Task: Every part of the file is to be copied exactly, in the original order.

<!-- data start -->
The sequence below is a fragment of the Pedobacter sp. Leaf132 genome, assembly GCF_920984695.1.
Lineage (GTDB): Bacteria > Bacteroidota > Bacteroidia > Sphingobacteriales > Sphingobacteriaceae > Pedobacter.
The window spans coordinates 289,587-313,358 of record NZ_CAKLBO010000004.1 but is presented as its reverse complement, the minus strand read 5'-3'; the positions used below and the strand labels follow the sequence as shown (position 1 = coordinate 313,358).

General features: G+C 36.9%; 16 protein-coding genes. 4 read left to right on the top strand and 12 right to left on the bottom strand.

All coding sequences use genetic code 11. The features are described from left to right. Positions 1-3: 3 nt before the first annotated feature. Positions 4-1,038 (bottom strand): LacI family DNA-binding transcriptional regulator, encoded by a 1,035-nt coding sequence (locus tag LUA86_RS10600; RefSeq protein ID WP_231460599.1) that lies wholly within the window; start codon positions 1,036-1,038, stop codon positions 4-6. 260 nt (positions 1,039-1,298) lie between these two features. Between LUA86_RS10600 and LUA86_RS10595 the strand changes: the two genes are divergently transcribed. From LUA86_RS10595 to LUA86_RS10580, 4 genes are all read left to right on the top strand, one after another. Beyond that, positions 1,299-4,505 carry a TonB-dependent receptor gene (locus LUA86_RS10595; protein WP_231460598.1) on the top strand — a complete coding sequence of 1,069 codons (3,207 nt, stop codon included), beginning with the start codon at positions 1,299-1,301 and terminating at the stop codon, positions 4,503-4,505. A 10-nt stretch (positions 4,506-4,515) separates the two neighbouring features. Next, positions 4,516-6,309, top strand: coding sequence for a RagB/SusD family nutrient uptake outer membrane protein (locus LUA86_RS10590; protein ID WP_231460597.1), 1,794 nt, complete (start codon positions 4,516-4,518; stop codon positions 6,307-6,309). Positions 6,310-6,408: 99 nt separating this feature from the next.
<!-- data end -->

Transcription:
The sequence below is a fragment of the Pedobacter sp. Leaf132 genome, assembly GCF_920984695.1.
Lineage (GTDB): Bacteria > Bacteroidota > Bacteroidia > Sphingobacteriales > Sphingobacteriaceae > Pedobacter.
The window spans coordinates 289,587-313,358 of record NZ_CAKLBO010000004.1 but is presented as its reverse complement, the minus strand read 5'-3'; the positions used below and the strand labels follow the sequence as shown (position 1 = coordinate 313,358).

General features: G+C 36.9%; 16 protein-coding genes. 4 read left to right on the top strand and 12 right to left on the bottom strand.

All coding sequences use genetic code 11. The features are described from left to right. Positions 1-3: 3 nt before the first annotated feature. Positions 4-1,038 (bottom strand): LacI family DNA-binding transcriptional regulator, encoded by a 1,035-nt coding sequence (locus tag LUA86_RS10600; RefSeq protein ID WP_231460599.1) that lies wholly within the window; start codon positions 1,036-1,038, stop codon positions 4-6. 260 nt (positions 1,039-1,298) lie between these two features. Between LUA86_RS10600 and LUA86_RS10595 the strand changes: the two genes are divergently transcribed. From LUA86_RS10595 to LUA86_RS10580, 4 genes are all read left to right on the top strand, one after another. Beyond that, positions 1,299-4,505 carry a TonB-dependent receptor gene (locus LUA86_RS10595; protein WP_231460598.1) on the top strand — a complete coding sequence of 1,069 codons (3,207 nt, stop codon included), beginning with the start codon at positions 1,299-1,301 and terminating at the stop codon, positions 4,503-4,505. A 10-nt stretch (positions 4,506-4,515) separates the two neighbouring features. Next, positions 4,516-6,309, top strand: coding sequence for a RagB/SusD family nutrient uptake outer membrane protein (locus LUA86_RS10590; protein ID WP_231460597.1), 1,794 nt, complete (start codon positions 4,516-4,518; stop codon positions 6,307-6,309). Positions 6,310-6,408: 99 nt separating this feature from the next.